Disappointing and unjustified guidance on leisure-time music issued by Department for Culture, Media and Sport (DCMS)

Making Music welcomes the publication of the long-awaited guidance to cover the first three stages of the DCMS ‘road map’ to the re-opening of the performing arts

The guidance enables Making Music’s promoter members, who present professional musicians, to livestream from a venue and stage performances outdoors.

However, the guidance is extremely disappointing for the UK’s 900,000 hobby musicians, playing and singing in 16,000 music groups. Groups include choral societies, community choirs, amateur orchestras, brass bands, jazz ensembles, ukulele groups, handbell ringers, folk ensembles, wind bands, and more.

In England, groups with non-professional participants remain completely excluded from rehearsing if they sing or play wind or brass instruments; and can only meet in groups, as permitted generally, where other instruments are concerned. The other countries of the UK have as yet to publish specific guidance, expected shortly.

The distinction between professionals and non-professionals is not justified in the guidance and it is entirely unclear why such a distinction should be made. 

An assumption that leisure-time music groups are not able to manage risks in the same way that professional groups are would be inaccurate, as would be the calculation that the economic impact of leisure-time music is not crucial to the recovery of the music sector as a whole.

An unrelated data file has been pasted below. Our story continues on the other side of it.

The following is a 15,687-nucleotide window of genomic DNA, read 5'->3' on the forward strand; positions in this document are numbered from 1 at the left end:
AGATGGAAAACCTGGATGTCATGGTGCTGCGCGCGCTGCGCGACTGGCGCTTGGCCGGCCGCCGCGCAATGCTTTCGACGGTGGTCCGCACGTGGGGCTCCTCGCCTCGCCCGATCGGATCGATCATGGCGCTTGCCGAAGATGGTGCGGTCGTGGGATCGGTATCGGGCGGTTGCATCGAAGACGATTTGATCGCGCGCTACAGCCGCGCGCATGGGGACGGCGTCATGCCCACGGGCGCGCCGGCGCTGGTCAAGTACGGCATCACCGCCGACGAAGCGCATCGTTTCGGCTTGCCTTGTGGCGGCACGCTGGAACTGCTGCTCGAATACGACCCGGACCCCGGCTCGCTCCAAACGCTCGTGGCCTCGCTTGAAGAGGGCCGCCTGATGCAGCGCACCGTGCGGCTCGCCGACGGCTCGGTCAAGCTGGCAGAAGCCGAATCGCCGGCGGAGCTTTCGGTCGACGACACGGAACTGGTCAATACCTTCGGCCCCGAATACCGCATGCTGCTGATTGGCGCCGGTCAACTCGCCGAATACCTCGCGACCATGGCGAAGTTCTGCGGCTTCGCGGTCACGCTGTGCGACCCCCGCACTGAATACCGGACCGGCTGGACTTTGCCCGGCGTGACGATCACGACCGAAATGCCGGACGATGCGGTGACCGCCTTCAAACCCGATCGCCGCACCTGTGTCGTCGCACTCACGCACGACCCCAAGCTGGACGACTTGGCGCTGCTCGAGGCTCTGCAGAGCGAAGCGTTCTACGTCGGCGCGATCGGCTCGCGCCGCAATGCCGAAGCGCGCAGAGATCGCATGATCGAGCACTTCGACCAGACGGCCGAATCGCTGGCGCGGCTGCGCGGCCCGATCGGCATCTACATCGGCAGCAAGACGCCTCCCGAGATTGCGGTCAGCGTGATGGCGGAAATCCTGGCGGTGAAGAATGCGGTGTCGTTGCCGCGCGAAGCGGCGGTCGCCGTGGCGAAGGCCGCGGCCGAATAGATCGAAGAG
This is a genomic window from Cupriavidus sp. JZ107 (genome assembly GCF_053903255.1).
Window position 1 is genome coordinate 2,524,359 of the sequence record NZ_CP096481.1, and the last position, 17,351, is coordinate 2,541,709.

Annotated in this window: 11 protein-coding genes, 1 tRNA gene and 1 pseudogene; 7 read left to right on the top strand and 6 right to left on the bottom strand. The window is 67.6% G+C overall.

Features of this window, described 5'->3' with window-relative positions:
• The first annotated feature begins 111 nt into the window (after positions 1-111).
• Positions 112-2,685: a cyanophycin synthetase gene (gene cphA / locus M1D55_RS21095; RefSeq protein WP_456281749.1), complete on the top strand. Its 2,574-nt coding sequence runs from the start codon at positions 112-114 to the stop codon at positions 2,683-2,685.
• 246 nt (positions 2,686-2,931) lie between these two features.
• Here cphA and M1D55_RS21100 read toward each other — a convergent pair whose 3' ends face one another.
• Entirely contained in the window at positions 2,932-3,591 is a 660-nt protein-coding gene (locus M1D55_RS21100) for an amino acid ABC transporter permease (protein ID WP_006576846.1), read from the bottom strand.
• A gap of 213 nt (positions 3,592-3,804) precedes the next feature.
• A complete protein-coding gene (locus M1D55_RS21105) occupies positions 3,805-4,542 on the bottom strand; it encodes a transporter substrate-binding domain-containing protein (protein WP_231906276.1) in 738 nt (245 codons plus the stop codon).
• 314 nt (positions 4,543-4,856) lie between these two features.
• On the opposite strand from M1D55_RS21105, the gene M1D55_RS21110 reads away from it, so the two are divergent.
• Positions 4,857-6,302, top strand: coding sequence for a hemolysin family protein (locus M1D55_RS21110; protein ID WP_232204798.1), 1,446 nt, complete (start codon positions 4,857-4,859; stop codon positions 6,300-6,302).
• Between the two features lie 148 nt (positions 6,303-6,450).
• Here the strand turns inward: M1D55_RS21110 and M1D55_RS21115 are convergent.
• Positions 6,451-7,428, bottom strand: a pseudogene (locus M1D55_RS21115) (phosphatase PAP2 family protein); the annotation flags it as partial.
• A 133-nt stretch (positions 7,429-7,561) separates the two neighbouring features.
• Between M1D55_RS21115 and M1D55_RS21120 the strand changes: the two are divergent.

The leisure-time sector spends £86.4m annually on professional musicians, and is thus essential to a sustainable freelance work portfolio; spends £6.4m per year with music publishers; and supports the sustainability of venues of all kinds, from community buildings and schools to places of worship, dedicated and non-dedicated arts venues of all sizes, from the smallest arts centre to Sage Gateshead, with their hire of space for the purposes of rehearsals and performance.

Leisure-time music is part of the ecology of the music sector which cannot return to full health, unless all parts of it are allowed to re-open. 

Leisure-time music groups also provide a crucial social function and are thus central to the recovery of the nation from the ravages to its mental health through the pandemic. Preventing groups from meeting will only exacerbate pressure on health and social care in the coming months, as more and more adults seek help with the consequences of isolation.

We call on the government urgently to permit groups with non-professional participants to re-open for rehearsals in line with the guidance issued to professionals as soon as possible.


For more information contact barbara@makingmusic.org.uk

Making Music, 8 Holyrood Street, London SE1 2EL
020 7939 6030
Twitter: @MakingMusic_UK
Facebook: facebook.com/makingmusicuk
Instagram: @makingmusicuk

Making Music, The National Federation of Music Societies
A company limited by guarantee, registered in England and Wales no. 308632
Registered Charity in England and Wales no. 249219 and in Scotland no. SC038849

Notes to editors

Making Music is the UK association for leisure-time music, with over 3,700 music groups in membership, comprising around 200,000 participants. It represents around 25% of the entire sector (DCMS, 2008, Our Creative Talent).

Making Music, founded in 1935, supports leisure-time music with practical services, artistic development opportunities and by providing a collective voice for its members. www.makingmusic.org.uk


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